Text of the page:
For reasons not understood, we are typically unaware that we are dreaming. But have you ever suddenly realised that you were in a dream, or even managed to gain control over your dream narrative? If the answer is ‘yes’, you have experienced a phenomenon referred to as lucid dreaming. Lucid dreaming is a state of awareness that one is dreaming without leaving the sleep state. It is associated with increased activity in brain areas related to higher cognitive function, such as the dorsolateral prefrontal cortex .
Many people are tempted to learn lucid dreaming. Since it is estimated that only 51% of individuals experience a lucid dream at least once in their lives, several lucid training methods have been developed and commercialised over the years . But which methods are efficient, and more importantly: can lucid dreaming induction be beneficial, or could it be a wolf in sheep’s clothing?
A recent study provided the strongest evidence to date that the Mnemonic Induction of Lucid Dreams (MILD) technique and the Senses Initiated Lucid Dream (SSILD) technique are equally effective. Both techniques are performed during a short awakening after approximately five hours of sleep to induce lucidity during REM sleep. The MILD technique involves creating a prospective memory intention to remember that one is dreaming, for example repeating the phrase “next time I am dreaming, I will remember I am dreaming”. The SSILD technique involves repeatedly shifting one’s attention between visual, auditory, and physical sensations before returning to sleep .
When having a lucid dream, you are always aware of the fact that you are dreaming, but the degree to which the dream can be influenced varies widely. Some lucid dreamers recognise they are dreaming, but fail to gain control over their dream content . Whether lucid dreaming could have a positive or negative influence seems to depend on the characteristics of the dream in question. Among lucid dreamers, those who have more control over their dream events experience lower levels of depression, anxiety, and stress, compared to those who lack control . As for clinical applications, lucid dreaming therapy may help treat recurrent nightmares. Even when lucidity is not achieved, the induction exercises may learn patients think critically about the content of their dreams . Another study suggests that lucid dreaming training for insomnia (LDT-I) may be useful as part of the non-pharmacological management of insomnia, as a significant reduction in insomnia severity, anxiety levels and depressive symptoms was found . However, more research is needed for more insight into the therapeutic outcome of lucid dreaming techniques in clinical practise [4,5].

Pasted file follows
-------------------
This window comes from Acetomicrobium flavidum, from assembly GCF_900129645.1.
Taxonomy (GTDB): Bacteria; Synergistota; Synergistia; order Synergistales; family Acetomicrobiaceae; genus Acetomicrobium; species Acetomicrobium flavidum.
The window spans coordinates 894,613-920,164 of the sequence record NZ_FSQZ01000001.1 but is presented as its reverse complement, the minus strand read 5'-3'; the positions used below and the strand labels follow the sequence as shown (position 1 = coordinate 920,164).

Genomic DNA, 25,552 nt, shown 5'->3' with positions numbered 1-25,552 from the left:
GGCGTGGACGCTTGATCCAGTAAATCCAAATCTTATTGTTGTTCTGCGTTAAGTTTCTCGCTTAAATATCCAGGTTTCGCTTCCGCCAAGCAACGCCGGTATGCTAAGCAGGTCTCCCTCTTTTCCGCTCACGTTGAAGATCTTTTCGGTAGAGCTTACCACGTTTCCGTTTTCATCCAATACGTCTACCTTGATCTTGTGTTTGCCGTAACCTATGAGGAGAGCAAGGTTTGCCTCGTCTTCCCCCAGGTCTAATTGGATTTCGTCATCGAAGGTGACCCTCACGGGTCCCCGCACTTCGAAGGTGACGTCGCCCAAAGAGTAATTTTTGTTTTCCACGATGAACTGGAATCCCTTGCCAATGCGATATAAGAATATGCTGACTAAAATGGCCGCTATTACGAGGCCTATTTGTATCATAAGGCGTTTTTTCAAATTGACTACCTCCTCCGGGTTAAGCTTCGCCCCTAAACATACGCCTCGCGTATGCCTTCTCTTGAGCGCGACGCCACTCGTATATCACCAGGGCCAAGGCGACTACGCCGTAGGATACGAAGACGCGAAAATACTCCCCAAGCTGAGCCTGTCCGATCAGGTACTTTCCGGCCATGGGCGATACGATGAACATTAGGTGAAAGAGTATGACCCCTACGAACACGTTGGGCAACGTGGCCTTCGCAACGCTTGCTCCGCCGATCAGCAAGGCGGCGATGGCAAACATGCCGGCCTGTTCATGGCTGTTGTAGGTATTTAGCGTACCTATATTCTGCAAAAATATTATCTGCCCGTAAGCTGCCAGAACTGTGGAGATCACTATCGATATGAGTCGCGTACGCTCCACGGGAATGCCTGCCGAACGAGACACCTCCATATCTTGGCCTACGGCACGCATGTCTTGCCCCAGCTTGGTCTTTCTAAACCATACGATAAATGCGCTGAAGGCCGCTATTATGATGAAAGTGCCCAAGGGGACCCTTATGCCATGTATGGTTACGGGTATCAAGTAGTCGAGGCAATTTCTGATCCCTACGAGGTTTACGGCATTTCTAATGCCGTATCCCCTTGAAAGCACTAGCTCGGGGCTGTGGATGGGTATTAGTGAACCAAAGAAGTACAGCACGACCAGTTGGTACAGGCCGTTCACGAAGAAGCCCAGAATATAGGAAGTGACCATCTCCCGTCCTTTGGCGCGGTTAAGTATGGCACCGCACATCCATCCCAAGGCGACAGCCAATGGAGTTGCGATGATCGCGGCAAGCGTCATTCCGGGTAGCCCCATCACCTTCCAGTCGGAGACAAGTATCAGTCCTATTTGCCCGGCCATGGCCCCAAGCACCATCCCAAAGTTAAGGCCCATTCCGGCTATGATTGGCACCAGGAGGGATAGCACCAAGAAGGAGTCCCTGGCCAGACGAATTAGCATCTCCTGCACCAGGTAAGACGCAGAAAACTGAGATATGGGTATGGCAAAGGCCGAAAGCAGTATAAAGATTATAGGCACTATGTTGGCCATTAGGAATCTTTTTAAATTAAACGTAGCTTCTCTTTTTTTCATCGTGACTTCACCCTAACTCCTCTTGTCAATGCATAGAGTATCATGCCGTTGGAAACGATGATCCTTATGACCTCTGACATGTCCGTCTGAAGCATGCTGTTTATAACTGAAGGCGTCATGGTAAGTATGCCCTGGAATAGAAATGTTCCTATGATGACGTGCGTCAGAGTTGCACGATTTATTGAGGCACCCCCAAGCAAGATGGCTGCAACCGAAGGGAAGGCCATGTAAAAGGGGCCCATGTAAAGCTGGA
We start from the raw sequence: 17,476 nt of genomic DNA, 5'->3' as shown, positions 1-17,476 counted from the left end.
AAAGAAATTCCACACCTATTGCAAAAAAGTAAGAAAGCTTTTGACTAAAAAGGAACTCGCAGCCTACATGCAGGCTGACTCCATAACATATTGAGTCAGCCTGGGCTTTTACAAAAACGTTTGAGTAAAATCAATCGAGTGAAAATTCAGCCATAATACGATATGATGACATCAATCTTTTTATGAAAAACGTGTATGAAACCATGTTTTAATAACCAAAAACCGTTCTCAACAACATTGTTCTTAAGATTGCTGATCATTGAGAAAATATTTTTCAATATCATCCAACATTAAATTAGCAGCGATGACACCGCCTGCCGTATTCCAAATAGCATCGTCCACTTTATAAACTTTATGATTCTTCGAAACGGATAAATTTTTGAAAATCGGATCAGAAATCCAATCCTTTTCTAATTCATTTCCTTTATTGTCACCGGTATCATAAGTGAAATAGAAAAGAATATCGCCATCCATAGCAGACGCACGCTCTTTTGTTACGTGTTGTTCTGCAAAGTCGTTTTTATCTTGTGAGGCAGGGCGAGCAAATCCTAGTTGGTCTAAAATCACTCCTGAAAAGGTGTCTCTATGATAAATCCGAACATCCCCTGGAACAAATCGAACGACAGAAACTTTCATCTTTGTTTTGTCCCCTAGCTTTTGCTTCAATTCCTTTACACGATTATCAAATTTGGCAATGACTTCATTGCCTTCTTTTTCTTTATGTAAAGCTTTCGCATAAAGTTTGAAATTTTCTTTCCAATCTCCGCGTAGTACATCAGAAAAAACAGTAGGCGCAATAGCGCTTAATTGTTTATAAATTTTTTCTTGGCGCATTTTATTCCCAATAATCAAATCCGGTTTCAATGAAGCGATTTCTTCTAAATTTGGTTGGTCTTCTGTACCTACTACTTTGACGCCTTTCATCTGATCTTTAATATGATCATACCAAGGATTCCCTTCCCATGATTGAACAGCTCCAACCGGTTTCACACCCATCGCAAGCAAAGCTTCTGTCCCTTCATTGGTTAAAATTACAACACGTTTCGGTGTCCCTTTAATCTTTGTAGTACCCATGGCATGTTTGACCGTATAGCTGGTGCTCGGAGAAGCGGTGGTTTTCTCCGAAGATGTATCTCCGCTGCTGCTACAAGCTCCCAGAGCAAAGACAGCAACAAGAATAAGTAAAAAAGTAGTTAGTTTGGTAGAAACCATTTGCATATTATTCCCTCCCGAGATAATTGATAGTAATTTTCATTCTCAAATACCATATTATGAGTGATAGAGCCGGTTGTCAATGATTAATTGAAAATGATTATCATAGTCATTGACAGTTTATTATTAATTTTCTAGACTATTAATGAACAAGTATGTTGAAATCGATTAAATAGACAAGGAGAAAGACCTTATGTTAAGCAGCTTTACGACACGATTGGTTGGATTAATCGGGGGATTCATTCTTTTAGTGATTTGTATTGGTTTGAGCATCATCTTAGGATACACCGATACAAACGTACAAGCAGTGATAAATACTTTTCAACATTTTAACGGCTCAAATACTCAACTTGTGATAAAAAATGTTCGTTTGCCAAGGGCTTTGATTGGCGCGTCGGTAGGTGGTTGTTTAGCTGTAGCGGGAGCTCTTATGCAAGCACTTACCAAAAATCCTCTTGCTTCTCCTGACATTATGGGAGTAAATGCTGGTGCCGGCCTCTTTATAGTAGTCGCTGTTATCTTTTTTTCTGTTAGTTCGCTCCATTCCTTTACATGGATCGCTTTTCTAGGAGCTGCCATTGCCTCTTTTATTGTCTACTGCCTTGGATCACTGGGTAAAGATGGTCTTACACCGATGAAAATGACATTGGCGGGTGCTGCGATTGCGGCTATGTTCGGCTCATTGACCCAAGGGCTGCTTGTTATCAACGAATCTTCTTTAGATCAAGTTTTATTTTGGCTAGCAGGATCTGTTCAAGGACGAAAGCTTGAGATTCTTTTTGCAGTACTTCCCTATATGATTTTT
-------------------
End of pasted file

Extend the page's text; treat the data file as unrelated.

Although the hypothesis that lucid dreaming could be beneficial for mental health seems to be widely held and investigated, one study found that those applying lucid dream induction methods reported more sleep and stress problems. Some even had dissociative experiences, meaning that they experienced the world, or themselves, in a detached or “dreamlike” way . Considering this, and the fact that the majority of research regarding lucid dreaming merely focuses on possible benefits, it is recommended to be careful and considerate regarding lucid dream induction methods [2,3].
Admitting that lucid dreaming is very intriguing, it is currently not entirely clear what impact lucid dreaming training may have on sleep integrity. Since sleep quality and hygiene are crucial for mental and physical health, some researchers encourage future studies to look into the possible downsides of lucid dreaming and its induction methods . In other words: to find out whether lucid dreaming could be a foe in disguise, after all.
 Aspy, D.J. Findings From the International Lucid Dream Induction Study. Frontiers in Psychology 11(2020).
 Soffer-Dudek, N. Are Lucid Dreams Good for Us? Are We Asking the Right Question? A Call for Caution in Lucid Dream Research. Front Neurosci 13, 1423-1423 (2020).
 Aviram, L. & Soffer-Dudek, N. Lucid Dreaming: Intensity, But Not Frequency, Is Inversely Related to Psychopathology. Front Psychol 9, 384 (2018).
 De Macêdo, T.C.F., et al. My Dream, My Rules: Can Lucid Dreaming Treat Nightmares? Frontiers in Psychology 10(2019).
 Ellis, J.G., et al. Managing Insomnia Using Lucid Dreaming Training: A Pilot Study. Behav Sleep Med, 1-11 (2020).